I now officially live in my current city longer than I have lived in any city. And it’s interesting to watch a community change over time. It’s stuff I enjoy writing about and examining. It’s a complex mix of factors that influence a society.
The first city I lived in for ages, was middle class suburbia. It seemed to add infinite and infinitely-complex traffic signals. Every time I’d go back I’d be driving through intersections that didn’t used to exist and attempting to read the 43 overlapping sets of traffic lights all skewed at slightly different angles.
Some of the more rural cities I lived in or had relatives in, would inevitably chop down their forests and put up huge swaths of cookie cutter homes. Not to mention finally get around to repaving the roads.
When I moved into my current city of Hermosa Beach, it was a tiny little beach community with lots of little beach bungalows. The city is only 1.4 square miles and was never intended to be residential. Therefore, all the house lots are a fraction of the rest of Los Angeles. So every house is basically a square to maximize space, and no one has a yard. At the time, the city was something like 70% renters and the median age was quite young.
Over time, I’ve seen all those bungalows bought up and torn down. Putting up little tiny McMansions in their place. They’re all boring rectangles, but they try and appear different.
I just saw this listing. It’s the most expensive house ever listed here. Maybe it’s pie-in-the-sky hoping. If you go 100 feet away, houses are only 10% that cost. Which is a pretty stupendous drop.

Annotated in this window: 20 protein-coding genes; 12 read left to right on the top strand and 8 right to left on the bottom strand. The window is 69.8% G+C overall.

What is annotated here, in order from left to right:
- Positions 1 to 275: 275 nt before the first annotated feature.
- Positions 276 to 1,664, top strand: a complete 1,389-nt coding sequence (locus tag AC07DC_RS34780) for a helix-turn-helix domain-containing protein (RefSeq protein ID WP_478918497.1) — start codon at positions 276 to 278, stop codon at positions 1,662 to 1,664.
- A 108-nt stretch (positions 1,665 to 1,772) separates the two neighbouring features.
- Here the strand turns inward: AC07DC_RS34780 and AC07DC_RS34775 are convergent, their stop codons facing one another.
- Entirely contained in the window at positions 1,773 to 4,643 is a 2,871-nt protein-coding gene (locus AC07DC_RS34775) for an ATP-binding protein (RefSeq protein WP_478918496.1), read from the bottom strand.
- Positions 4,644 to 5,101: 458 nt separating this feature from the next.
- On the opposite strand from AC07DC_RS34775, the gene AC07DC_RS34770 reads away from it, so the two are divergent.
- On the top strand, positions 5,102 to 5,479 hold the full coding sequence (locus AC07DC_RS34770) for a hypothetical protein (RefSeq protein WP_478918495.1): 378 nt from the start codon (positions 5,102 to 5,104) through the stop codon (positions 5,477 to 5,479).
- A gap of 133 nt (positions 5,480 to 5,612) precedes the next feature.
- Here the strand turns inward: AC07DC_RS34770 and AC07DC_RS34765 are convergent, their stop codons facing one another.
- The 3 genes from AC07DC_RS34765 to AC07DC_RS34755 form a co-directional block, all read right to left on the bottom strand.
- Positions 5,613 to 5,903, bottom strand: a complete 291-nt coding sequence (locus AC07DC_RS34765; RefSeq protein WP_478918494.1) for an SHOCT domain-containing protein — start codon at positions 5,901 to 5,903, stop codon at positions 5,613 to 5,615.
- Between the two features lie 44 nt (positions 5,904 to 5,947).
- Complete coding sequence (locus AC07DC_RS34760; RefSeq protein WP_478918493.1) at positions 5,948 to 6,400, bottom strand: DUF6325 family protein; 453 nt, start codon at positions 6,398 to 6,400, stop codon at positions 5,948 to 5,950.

I also just read that my zip code was one of the top 100 most expensive in the country. While there are still plenty of sketchy beach bums around, there’s no denying the city is getting wealthier and wealthier. A bulwark against the city becoming too douchebag-y, in my estimation, is the very high density. Like I said, the lots are very small and everyone is right on top of each other. This is not where you move if you want privacy and a giant wall. If celebrities lived here full time, paparazzi could literally stare into their living rooms. If you look at that mega mansion for sale, that’s a public park 20 feet from the front door. And people can stand there playing bongos and singing off-key if they like. I’ve seen people move in and try and make it private. They erect big shrubs and otherwise try and block people out. But they always move. There are plenty of cities where you can be rich, by the beach, and have privacy. But Hermosa Beach isn’t one of those places.
But it is interesting to see how city’s change over time. I believe only a single stoplight was added in the decades I’ve been here. There are almost no major changes to infrastructure. Very little changes in businesses or parks. They’re building a new school, but it’s where an older school used to be. In my city, it’s the houses that have changed and brought a slightly different population. Older. Richer. Maybe a bit crabbier and self-important.